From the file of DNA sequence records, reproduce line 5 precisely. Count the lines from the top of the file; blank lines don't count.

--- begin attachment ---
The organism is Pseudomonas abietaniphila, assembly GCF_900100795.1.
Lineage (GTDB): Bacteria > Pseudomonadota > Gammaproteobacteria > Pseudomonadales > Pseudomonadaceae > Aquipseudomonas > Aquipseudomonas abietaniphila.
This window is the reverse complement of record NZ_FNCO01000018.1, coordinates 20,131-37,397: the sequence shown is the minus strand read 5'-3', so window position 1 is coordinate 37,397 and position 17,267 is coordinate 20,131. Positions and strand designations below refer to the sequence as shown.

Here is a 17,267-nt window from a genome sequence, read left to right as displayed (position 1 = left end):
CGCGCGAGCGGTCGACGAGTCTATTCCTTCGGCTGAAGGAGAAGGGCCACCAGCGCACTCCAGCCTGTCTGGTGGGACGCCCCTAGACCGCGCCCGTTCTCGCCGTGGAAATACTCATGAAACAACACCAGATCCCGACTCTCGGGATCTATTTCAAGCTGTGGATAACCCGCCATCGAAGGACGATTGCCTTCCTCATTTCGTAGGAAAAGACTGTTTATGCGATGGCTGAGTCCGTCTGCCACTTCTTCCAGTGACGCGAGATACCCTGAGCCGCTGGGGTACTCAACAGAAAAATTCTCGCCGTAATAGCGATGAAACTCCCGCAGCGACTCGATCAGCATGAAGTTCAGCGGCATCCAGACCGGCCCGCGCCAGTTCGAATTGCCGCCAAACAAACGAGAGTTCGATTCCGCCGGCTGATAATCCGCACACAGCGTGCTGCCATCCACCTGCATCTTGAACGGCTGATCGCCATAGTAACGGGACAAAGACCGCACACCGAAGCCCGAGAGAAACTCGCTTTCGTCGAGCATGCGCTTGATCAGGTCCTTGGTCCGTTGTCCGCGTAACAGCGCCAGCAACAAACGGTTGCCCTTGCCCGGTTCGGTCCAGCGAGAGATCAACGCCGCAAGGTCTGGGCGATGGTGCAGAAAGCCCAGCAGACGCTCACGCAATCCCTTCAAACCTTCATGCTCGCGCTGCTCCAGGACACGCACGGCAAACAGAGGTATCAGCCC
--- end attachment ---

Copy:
CGCGCGAGCGGTCGACGAGTCTATTCCTTCGGCTGAAGGAGAAGGGCCACCAGCGCACTCCAGCCTGTCTGGTGGGACGCCCCTAGACCGCGCCCGTTCTCGCCGTGGAAATACTCATGAAACAACACCAGATCCCGACTCTCGGGATCTATTTCAAGCTGTGGATAACCCGCCATCGAAGGACGATTGCCTTCCTCATTTCGTAGGAAAAGACTGTTTATGCGATGGCTGAGTCCGTCTGCCACTTCTTCCAGTGACGCGAGATACCCTGAGCCGCTGGGGTACTCAACAGAAAAATTCTCGCCGTAATAGCGATGAAACTCCCGCAGCGACTCGATCAGCATGAAGTTCAGCGGCATCCAGACCGGCCCGCGCCAGTTCGAATTGCCGCCAAACAAACGAGAGTTCGATTCCGCCGGCTGATAATCCGCACACAGCGTGCTGCCATCCACCTGCATCTTGAACGGCTGATCGCCATAGTAACGGGACAAAGACCGCACACCGAAGCCCGAGAGAAACTCGCTTTCGTCGAGCATGCGCTTGATCAGGTCCTTGGTCCGTTGTCCGCGTAACAGCGCCAGCAACAAACGGTTGCCCTTGCCCGGTTCGGTCCAGCGAGAGATCAACGCCGCAAGGTCTGGGCGATGGTGCAGAAAGCCCAGCAGACGCTCACGCAATCCCTTCAAACCTTCATGCTCGCGCTGCTCCAGGACACGCACGGCAAACAGAGGTATCAGCCC